#DallasChat Daily: What Were ‘Dallas’s’ Best/Worst Recasts?

Barbara Bel Geddes, Claude Earl Jones, Clifton James, Colleen Camp, Dallas, Dan Ammerman, David Ackroyd, David Wayne, Digger Barnes, Donna Reed, Dr. David Gordon, Dr. Harlan Danvers, Duke Carlisle, Gary Ewing, James Canning, Jenna Wade, John Zaremba, Josef Rainer, Keenan Wynn, Kristin Shepard, Margaret Michaels, Mary Crosby, Miss Ellie Ewing, Morgan Fairchild, Pam Ewing, Philip Levien, Priscilla Beaulieu Presley, Sam Anderson, Ted Shackelford, Victoria Principal

“Dallas” recast several roles over the years. Which ones worked? Which ones failed?

Among the choices: Miss Ellie (played by Barbara Bel Geddes and Donna Reed), Gary (David Ackroyd, Ted Shackelford), Pam (Victoria Principal, Margaret Michaels), Digger (David Wayne, Keenan Wynn) and Kristin (Colleen Camp, Mary Crosby). There were also three Jennas: Morgan Fairchild, Priscilla Beaulieu Presley and Francine Tacker, who isn’t pictured because I couldn’t squeeze her into the collage.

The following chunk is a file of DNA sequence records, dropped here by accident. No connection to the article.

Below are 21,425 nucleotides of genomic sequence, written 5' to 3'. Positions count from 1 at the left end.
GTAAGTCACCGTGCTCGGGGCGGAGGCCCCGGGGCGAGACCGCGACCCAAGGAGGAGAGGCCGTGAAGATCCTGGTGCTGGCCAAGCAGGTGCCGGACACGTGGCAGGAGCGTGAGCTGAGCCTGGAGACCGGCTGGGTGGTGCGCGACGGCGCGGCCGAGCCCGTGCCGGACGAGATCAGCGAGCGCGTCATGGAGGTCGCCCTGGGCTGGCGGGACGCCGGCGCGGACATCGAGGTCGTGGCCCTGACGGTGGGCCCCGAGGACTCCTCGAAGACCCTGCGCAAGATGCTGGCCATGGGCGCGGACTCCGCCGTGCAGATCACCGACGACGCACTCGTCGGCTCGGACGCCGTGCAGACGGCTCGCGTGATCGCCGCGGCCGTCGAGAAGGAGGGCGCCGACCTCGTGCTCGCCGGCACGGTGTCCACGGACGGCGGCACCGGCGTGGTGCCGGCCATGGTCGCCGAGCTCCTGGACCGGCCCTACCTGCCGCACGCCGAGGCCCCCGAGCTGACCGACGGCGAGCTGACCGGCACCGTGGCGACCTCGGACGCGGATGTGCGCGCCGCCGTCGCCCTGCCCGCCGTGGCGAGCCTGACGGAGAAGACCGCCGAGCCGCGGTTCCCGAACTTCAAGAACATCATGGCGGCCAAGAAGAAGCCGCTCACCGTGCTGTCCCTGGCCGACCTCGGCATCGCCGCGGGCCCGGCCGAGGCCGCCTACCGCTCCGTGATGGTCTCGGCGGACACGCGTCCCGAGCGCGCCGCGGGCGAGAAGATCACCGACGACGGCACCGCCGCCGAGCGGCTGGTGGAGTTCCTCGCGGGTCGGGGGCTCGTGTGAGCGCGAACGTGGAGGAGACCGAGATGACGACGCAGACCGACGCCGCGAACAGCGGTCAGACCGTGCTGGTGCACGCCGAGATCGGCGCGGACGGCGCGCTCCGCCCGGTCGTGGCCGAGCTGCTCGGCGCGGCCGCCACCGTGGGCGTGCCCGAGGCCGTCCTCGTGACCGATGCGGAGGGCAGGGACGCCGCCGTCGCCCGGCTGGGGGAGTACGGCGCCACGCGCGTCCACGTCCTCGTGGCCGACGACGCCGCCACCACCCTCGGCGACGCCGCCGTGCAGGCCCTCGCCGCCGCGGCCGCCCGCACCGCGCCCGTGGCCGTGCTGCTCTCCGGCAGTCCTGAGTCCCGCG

Additional choices: Dr. Harlan Danvers (Dan Ammerman, John Zaremba), Jimmy Monahan (James Canning, Philip Levien) Duke Carlisle (Claude Earl Jones, Clifton James) and Dr. David Gordon, who was played by Josef Rainer on the original show and Sam Anderson on the TNT series.

Your #DallasChat Daily question: What were “Dallas’s” best and worst recasts?

Share your comments below and join other #DallasChat Daily discussions.

The Dallas Decoder Guide to Gary Ewing

Black sheep

Black sheep